Still, this acrobatic prowess is beautiful to gawk at in theory, but the reality of it is a little more complex than that. As the game’s pace is always gripped tight, actions follow each other up at breakneck speeds. This means that running, climbing a wall, jumping aiming and firing could all be done in less than a second’s time. It’s a lot to manage on the fly and as more elaborate moves are required, it can be rather tricky to manage it smoothly on a mouse and keyboard setup. Unfortunately, there is no controller support at this moment that could easily alleviate this problem, as aiming works independently of its direction. Instead, players must get their crosshair exactly on their target to hit. While it does add depth t gameplay and also offers a way to ensure a halt to friendly fire during close quarters, the entire system requires a ton of finesse to pull off. Add to that additional weaponry scattered across the levels and the ability to interact with them will further compound this issue. Reloading guns also prompts a short progress bar that can be hit at an opportune time to reload faster, which is similar to that in Bullet Run. It’s yet another layer of content, but it comes at the price of maneuverability. Be prepared to grow Guitar Hero fingers by the time the game is over.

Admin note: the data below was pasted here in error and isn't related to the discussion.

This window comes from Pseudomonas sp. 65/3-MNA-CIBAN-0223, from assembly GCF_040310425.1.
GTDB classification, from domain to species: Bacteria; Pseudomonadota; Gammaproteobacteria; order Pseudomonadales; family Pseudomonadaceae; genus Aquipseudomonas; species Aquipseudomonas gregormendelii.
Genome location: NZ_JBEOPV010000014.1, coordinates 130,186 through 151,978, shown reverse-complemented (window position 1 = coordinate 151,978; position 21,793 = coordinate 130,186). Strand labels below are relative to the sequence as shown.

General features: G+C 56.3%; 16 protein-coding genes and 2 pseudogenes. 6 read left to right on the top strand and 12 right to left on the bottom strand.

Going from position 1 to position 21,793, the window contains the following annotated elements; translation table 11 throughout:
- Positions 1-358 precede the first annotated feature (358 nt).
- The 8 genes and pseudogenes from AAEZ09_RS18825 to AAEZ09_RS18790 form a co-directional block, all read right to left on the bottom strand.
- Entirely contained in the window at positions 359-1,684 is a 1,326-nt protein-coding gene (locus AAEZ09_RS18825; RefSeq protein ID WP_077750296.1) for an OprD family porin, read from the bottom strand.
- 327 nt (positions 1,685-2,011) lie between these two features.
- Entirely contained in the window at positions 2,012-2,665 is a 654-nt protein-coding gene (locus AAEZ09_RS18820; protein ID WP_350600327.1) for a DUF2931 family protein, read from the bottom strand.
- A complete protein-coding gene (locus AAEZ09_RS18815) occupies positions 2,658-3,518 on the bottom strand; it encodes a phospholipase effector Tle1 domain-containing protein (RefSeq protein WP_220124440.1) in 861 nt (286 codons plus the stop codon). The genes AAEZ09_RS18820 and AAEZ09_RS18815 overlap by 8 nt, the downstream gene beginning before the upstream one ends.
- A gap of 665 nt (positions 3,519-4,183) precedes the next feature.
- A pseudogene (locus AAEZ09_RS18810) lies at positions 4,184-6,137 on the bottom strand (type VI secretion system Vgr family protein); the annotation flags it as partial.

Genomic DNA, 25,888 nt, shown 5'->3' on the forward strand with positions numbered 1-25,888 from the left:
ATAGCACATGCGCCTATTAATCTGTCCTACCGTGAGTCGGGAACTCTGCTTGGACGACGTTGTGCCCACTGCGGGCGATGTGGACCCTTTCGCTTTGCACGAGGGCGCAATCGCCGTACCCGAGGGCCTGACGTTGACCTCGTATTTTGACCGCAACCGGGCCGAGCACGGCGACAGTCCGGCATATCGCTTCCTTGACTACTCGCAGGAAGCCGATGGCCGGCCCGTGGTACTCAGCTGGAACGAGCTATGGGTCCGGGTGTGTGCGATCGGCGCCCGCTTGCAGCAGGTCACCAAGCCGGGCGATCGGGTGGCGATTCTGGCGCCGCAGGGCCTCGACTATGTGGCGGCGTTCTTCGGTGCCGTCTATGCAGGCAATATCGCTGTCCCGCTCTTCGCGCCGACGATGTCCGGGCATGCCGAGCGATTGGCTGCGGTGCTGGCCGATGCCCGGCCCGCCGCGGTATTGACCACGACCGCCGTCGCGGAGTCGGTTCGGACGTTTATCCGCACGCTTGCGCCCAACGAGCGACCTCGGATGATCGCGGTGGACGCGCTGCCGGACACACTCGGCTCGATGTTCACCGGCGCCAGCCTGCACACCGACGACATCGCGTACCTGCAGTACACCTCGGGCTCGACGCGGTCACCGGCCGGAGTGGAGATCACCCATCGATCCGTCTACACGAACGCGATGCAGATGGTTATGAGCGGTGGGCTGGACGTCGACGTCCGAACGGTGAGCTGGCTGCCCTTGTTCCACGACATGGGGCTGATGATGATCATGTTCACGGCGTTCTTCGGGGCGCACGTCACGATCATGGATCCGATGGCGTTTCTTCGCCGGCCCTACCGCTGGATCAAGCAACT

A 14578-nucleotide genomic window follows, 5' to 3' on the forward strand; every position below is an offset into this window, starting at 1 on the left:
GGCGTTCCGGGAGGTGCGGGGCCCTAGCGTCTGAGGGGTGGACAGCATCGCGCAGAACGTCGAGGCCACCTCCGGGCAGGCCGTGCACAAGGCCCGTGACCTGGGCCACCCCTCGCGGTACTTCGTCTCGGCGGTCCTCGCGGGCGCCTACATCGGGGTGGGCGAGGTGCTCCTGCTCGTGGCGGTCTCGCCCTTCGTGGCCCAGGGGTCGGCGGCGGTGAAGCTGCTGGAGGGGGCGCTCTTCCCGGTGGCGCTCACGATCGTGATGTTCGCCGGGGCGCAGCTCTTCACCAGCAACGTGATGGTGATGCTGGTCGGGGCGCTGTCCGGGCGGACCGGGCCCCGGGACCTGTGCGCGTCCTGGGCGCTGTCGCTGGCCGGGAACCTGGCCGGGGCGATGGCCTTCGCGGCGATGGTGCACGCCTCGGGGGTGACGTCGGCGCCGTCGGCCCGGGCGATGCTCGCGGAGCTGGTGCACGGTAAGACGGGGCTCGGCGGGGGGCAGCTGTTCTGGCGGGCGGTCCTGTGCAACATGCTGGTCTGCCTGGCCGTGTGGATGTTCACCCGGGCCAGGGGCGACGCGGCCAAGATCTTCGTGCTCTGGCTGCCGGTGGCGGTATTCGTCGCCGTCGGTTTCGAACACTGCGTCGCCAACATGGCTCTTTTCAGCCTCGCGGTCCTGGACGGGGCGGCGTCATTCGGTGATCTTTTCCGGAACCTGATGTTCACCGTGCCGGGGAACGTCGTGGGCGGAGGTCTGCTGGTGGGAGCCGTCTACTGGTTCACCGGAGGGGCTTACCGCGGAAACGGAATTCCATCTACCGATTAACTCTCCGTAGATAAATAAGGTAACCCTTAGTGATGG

There are several ways to play. Primarily, the game is centered on obliterating the opposition and as such, the limited amount of game modes can leave a taste for more. Aside from a regular deathmatch setup, players are greeted to more team-oriented modes. These range from simply massacring each other to more refined possibilities. In particular, it’s exactly the modes less played that are the most fun. In One Man Army, 1 character tries to fend off a never-ending swarm of opponent goons before getting shot down. Each character gets one shot at glory and that opportunity can be quickly squandered if not taken carefully. The appropriately titled Expendables mode pits a team of characters against goons as these lesser lifeforms try to wipe out the entire group. Each time someone gets killed, time is added to the following respawn. Both teams take turns trying to whip each other into shape. Racing against sometimes insurmountable odds in these game modes enhances the adrenaline factor even more than otherwise. Clocks that count down to the next respawn point can be a teeth-gnashing torture within themselves, as a giant counter on the screen tells players how long they need to survive alone.